ROGERS PARK – This time of year is ideal for exploring the unexplainable. Whether you gather up ghost stories, love a good séance or lunge for a Ouija board, there are all kinds of mysterious elements that appear to float over the divide between the living and the dead, especially during Halloween week.
Both of the illusionists currently featured at the Rhapsody Theater at 1328 W. Morse Ave. in Rogers Park, incorporate the supernatural into their stage shows. The Physician Magician, a.k.a theater owner Ricardo Rosenkranz, has a sentient and apparently psychic skull (named “Balsamo”) as a sidekick. The Zabrecky Hour, starring an L.A. magician whose Rhapsody series wraps up on Tuesday, features messages from his dead grandfather, whose ashes are in an urn he utilizes onstage.
Make no mistake, though: Rhapsody Theater attendees are much more likely to be astonished and charmed than terrified. Rosenkranz brings his benevolent bedside manner to his stage, able to pick which card a woman selected from a full deck after having her describe her favorite room in her home. And Zabrecky sports a dry sense of humor in his entertaining show, causing one attendee to comment, “It’s like if Stephen Wright had a magic show.” Both magicians incorporate audience members into their various illusions, adding to the communal feel of their shows.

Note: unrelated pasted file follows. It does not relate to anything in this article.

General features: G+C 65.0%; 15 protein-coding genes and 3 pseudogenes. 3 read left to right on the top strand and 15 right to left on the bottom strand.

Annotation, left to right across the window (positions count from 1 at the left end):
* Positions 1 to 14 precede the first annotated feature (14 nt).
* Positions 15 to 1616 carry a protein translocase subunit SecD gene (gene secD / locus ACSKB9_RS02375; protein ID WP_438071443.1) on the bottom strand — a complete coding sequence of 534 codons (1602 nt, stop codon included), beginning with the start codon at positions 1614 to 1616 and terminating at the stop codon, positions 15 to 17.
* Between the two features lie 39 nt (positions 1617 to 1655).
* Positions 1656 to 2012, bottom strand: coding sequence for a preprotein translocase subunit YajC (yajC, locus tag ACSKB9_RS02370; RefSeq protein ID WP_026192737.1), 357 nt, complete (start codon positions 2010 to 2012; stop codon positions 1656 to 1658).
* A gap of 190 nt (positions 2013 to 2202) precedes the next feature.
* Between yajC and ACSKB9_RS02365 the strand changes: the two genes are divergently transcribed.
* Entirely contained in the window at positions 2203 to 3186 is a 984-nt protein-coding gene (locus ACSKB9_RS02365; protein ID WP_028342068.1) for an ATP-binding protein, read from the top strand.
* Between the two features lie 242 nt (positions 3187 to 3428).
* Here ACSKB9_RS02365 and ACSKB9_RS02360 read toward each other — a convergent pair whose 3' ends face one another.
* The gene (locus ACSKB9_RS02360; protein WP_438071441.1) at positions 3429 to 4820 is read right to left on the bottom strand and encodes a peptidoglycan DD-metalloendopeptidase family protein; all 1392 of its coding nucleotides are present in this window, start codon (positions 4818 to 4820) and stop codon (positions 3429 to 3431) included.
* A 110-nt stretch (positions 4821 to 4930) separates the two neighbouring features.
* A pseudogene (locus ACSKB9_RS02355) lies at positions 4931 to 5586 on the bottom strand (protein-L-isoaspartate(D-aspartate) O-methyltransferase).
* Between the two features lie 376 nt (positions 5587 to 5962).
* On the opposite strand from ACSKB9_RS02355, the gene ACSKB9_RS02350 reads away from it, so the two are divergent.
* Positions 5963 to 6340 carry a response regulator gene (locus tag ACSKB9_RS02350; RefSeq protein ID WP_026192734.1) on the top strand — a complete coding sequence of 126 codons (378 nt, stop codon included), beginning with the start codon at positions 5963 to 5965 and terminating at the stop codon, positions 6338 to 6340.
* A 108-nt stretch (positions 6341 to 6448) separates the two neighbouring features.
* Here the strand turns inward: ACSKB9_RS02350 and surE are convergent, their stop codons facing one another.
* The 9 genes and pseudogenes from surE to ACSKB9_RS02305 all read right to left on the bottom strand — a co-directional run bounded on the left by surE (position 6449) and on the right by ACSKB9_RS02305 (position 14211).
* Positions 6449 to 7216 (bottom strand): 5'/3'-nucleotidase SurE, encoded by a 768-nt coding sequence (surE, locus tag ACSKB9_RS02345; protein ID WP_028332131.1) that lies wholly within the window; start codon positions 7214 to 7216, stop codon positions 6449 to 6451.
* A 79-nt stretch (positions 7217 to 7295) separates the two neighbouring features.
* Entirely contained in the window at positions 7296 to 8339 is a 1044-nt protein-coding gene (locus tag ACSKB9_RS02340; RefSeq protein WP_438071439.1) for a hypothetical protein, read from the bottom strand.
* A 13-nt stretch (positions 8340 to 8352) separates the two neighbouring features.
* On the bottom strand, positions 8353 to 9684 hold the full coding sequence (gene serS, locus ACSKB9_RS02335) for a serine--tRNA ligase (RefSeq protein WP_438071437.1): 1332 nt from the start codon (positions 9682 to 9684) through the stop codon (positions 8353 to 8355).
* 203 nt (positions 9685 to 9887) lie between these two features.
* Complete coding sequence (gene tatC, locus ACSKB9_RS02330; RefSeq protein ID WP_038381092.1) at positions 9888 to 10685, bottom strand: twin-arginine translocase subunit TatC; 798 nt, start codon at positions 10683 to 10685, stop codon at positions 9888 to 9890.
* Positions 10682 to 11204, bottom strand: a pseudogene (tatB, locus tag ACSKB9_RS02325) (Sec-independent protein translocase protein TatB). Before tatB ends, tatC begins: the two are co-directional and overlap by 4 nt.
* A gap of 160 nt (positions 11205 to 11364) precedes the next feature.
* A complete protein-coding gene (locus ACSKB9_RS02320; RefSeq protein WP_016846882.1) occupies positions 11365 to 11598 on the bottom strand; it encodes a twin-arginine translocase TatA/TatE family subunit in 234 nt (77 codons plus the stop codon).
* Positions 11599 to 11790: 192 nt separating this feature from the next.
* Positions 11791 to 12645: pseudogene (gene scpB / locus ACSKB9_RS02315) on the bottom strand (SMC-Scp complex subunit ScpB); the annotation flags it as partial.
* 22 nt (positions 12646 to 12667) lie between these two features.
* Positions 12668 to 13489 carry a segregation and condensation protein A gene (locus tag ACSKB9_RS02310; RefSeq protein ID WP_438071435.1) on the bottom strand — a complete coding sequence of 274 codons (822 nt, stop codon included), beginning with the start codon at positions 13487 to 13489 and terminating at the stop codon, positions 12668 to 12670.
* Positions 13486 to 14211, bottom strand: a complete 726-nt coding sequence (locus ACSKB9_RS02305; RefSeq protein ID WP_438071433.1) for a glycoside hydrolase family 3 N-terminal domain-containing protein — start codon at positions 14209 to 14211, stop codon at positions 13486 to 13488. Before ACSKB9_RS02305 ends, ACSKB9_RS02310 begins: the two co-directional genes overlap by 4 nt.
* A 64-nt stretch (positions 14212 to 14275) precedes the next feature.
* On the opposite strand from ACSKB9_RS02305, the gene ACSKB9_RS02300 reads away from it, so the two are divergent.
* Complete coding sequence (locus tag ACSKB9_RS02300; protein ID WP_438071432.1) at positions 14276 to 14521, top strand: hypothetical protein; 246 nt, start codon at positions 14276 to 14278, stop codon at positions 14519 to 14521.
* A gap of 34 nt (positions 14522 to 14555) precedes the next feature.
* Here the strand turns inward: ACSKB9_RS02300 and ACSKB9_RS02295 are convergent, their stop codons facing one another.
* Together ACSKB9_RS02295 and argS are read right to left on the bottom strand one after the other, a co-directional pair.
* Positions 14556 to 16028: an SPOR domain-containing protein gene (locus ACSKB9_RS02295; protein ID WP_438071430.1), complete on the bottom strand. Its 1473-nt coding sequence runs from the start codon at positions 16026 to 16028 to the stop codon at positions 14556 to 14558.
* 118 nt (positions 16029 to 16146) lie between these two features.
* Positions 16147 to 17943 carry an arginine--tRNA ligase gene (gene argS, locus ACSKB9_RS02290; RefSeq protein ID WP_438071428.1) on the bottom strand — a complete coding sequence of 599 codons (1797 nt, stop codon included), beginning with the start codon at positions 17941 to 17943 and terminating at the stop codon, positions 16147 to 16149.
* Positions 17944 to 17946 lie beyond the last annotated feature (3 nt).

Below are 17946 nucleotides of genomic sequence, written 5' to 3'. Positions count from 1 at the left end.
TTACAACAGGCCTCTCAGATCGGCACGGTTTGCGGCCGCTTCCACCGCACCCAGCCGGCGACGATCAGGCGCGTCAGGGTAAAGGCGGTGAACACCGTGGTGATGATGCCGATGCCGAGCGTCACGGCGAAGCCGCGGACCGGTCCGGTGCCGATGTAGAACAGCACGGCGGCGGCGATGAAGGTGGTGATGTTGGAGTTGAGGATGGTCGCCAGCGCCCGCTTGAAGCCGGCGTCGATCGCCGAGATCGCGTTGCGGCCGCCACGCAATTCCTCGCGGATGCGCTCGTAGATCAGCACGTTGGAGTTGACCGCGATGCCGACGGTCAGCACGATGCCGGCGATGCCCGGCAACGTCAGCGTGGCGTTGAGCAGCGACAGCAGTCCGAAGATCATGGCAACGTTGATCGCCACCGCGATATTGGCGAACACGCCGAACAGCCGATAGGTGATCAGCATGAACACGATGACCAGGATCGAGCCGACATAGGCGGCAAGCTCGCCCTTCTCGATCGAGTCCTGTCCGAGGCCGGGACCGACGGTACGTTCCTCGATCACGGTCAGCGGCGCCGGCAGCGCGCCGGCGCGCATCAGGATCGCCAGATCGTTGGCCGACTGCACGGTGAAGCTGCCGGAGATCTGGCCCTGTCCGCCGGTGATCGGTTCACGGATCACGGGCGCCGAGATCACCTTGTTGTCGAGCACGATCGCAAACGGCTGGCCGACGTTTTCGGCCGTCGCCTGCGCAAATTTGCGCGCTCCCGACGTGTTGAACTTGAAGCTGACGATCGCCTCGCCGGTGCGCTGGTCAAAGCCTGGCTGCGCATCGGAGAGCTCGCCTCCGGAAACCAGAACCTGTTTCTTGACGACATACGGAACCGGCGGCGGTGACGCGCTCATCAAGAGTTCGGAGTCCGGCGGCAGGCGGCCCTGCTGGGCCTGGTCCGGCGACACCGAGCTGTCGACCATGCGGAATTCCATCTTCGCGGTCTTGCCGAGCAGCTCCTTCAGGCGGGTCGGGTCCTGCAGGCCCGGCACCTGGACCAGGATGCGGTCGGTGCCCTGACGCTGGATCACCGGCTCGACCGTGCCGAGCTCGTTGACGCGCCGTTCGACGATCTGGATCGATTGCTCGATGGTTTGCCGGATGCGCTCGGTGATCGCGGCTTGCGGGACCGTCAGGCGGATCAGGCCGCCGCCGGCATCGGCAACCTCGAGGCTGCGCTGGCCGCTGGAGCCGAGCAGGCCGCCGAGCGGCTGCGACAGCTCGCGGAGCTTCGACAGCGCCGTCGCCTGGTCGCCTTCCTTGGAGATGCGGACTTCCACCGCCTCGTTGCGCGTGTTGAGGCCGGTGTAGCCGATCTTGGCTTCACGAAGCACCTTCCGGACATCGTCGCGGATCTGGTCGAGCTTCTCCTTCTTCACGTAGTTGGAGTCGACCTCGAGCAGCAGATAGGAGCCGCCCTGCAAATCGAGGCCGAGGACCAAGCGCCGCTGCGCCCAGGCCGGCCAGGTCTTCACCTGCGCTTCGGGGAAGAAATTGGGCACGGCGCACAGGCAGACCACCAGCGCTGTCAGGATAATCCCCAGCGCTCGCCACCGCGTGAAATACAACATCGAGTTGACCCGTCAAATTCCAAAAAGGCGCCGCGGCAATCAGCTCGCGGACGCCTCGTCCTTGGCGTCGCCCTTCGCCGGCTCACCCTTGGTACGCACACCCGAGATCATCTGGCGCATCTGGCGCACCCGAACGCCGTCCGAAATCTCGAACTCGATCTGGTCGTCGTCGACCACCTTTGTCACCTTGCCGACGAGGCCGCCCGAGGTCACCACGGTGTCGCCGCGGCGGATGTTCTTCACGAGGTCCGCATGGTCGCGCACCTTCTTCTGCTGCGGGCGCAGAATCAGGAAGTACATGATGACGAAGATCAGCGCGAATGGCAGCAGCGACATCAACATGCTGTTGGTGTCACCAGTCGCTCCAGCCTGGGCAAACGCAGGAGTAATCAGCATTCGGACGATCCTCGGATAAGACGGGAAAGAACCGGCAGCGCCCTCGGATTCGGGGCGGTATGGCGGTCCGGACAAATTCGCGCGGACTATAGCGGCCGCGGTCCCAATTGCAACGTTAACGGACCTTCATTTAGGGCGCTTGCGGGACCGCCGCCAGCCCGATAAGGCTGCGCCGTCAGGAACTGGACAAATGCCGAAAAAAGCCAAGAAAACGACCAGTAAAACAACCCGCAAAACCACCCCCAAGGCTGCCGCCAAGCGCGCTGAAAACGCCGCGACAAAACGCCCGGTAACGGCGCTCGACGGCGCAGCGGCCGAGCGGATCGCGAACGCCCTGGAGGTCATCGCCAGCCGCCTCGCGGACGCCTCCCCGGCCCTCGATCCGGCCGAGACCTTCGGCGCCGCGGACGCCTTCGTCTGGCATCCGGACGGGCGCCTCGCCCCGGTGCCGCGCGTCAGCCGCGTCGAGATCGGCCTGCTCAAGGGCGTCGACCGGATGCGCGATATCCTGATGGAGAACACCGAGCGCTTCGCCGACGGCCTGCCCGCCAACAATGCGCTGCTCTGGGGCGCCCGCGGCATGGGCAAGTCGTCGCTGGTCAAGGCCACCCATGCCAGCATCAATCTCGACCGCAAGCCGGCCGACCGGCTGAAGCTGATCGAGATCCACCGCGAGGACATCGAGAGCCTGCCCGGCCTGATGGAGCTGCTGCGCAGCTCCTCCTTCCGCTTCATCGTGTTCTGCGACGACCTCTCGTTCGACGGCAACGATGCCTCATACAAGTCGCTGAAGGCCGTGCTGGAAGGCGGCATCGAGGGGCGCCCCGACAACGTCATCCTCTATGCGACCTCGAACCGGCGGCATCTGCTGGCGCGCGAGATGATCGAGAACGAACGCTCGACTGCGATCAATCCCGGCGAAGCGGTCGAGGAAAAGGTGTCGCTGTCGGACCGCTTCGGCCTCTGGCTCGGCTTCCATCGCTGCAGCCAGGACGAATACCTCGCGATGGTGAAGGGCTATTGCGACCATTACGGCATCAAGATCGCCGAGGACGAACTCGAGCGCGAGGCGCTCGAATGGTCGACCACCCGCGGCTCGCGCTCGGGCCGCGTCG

For the Physician Magician, magic is more about the connection than the mystique. “Magic is the creation of an illusion that brings energy and delight,” he told Block Club Chicago. “It’s not about fooling people. It’s not about tricking people. It’s about creating a certain type of positive wonder.”
One successful career, especially as an acclaimed neonatalist who works with premature babies and newborns, would probably be enough for most people. But not for Rosencranz, who, in an apparent theme for later-in-life magicians, conquered one trick he purchased at a magic shop and was hooked. He eventually developed a stage show at the Royal George in addition to his medical career, while also serving on the boards of cultural institutions like the Lyric Opera and the Harris Theater.
But Rosenkranz had a more intimate space in mind when he thought about building his own theater.
“I was very attracted to the idea of activating a space that is also in the neighborhoods. … I’m a very mission-driven person,” he said. “So this wasn’t just about buying or renting some warehouse on Randolph and having fun with it. This is all about, you know what? The neighborhoods need arts.”
You can see the affection for Rosenkranz’s adopted trade in the revamped Rogers Park theater. It opens with a large, bright wood-paneled bar, then segues into a darker space that features vintage magic show posters and other memorabilia. The 200-seat theater offers an intimate arena reminiscent of a 1950s nightclub, complete with floor seating, curved booths, themed cocktails and snack-type food offerings like pimento cheese and a warmed cookie plate. The inviting space welcomes myriad types of audience members, from a dad with two teen daughters (the shows would be ideal for any kids middle-school age and up) to a group of cocktailing twentysomethings, all enjoying a cozy magic show on a rainy Sunday afternoon.